Tesla Accelerates Manufacturing Innovation with Upgraded Gigacasting Technology

By Kevin Armstrong
Tesla's gigacast greatly reduces parts, welds and vehicle production time
Tesla's gigacast greatly reduces parts, welds and vehicle production time

New insights into Tesla's manufacturing innovations have emerged, suggesting the automaker is not just nearing but actively implementing groundbreaking advancements in its gigacasting technology. Reports from the Shanghai Securities News and posts from X.com user @zhongwen2005 unveil Tesla's successful adoption of an upgraded gigacasting process at its Shanghai Giga Factory, focusing primarily on the Model Y's rear bottom plate assembly system.

This revelation is a pivotal update to earlier reports, indicating that Tesla is realizing its commitment to unboxed manufacturing and is on the brink of revolutionizing vehicle production. The upgraded gigacasting technology allows the die-casting of almost the entire complex underbody of an electric vehicle in one piece, significantly reducing production costs and assembly components.

New Technology Now in Use

According to the new information, the application of this integrated die-casting technology has led to a remarkable 40% reduction in related production costs and over 10% weight savings compared to traditional methods. These advancements are especially pertinent as Tesla explores manufacturing possibilities for its forthcoming $25,000 car, which presents an ideal opportunity to deploy this one-piece casting innovation.

Tesla's pioneering approach, involving 3D printing, industrial sand, and the development of specialized alloys, is further fine-tuned with the introduction of version 2.0 of its integrated die-casting technology. The amalgamation of rapid prototyping, material innovation, and advanced casting techniques underscores Tesla's relentless pursuit of manufacturing excellence, setting the stage for a large-scale manufacturing evolution.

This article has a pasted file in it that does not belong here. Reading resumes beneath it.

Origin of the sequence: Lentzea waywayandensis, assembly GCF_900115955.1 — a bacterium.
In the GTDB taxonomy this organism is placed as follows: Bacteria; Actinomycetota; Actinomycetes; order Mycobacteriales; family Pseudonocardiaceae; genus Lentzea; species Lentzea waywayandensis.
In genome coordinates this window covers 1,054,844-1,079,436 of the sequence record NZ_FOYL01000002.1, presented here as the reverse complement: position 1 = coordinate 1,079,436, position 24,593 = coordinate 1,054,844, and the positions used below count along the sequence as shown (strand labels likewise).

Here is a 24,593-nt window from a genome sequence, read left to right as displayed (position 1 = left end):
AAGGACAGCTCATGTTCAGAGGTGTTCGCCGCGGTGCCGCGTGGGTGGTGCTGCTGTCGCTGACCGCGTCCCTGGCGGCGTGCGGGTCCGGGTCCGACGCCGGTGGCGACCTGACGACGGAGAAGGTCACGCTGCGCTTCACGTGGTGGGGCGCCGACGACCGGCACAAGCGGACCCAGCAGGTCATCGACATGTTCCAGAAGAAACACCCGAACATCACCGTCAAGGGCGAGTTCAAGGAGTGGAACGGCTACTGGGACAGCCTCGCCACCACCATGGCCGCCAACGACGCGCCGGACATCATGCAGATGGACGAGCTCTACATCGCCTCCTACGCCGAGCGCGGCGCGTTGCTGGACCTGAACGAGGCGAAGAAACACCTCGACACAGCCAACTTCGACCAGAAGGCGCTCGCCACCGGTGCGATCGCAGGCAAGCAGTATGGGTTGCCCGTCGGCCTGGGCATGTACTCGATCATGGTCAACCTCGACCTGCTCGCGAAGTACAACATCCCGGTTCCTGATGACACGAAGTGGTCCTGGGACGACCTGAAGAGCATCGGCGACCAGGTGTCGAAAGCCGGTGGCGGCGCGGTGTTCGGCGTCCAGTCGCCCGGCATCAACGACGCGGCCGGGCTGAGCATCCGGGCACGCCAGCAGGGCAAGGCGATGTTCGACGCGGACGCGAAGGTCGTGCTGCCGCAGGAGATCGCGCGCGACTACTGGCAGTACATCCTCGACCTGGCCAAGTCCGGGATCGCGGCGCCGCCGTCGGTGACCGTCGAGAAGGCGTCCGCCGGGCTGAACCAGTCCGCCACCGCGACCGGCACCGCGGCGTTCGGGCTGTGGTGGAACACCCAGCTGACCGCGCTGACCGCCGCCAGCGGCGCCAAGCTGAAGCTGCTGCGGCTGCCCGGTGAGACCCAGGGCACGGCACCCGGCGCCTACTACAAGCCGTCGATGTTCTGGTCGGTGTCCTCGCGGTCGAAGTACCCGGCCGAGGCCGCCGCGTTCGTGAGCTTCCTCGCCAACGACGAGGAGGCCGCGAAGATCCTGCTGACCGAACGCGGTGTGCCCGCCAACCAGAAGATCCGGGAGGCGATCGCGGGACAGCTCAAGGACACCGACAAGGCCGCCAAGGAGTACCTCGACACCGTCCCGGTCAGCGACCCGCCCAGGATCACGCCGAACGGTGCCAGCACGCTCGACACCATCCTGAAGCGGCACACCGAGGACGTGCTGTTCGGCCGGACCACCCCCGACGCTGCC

This strategic shift and technological progression are aligned with the insights shared in Walter Isaacson's biography of Elon Musk, depicting a transition in Tesla's operational hubs. The Giga Texas facility emerges as a focal point for the development and perfection of this next-generation EV platform, with Giga Mexico anticipating the subsequent housing of the new technology.

The Competition is Playing Catch-up

As the electric vehicle market grows increasingly competitive, such innovations are crucial. The upgraded gigacasting technology places Tesla at the forefront of manufacturing efficiency and sets a precedent for other manufacturers. Toyota recently unveiled its own gigapress, and Chinese EV makers, including Xpeng and Geely's Zeekr, are adopting gigapressing technology to decrease vehicle weight and cut costs.

As Tesla continues to refine and implement its upgraded gigacasting technology, the company is not merely taking a step but making a significant leap toward redefining automotive manufacturing. The integration of this advanced technology at its Shanghai plant illustrates the tangible strides Tesla is making in realizing Elon Musk's vision of halving production costs and making electric vehicles more affordable and accessible.

The latest developments confirm that a transformative moment in EV manufacturing is not just on the horizon but actively unfolding. Tesla's commitment to innovation and the successful application of upgraded gigacasting technology underscore its position as a leader in the automotive industry, driving towards a future where electric vehicles are increasingly revolutionary and attainable.

Tesla Vehicles Spotted With LiDAR: What Do They Use It For?

By Karan Singh
Not a Tesla App

Tesla recently hit the news for purchasing approximately $2M in LiDAR sensors from Luminar, one of Tesla’s long-term suppliers. You’ve probably seen photos of Tesla’s Semi and various Tesla models, including the Model 3 and Model Y sporting LIDAR equipment on the roof. These cars drive around with manufacturer plates scanning streets and highways.

However, many people confuse Tesla’s purpose in purchasing LiDAR equipment with using it for FSD versus testing. So, let’s look at what LiDAR is, and why Tesla uses it on its Fleet Validation Vehicles.

What is LiDAR?

LiDAR stands for Light Detecting and Ranging – essentially using lasers to measure distances. A laser pulse is sent out, and the time it takes to return is measured – providing extremely accurate distance measurements.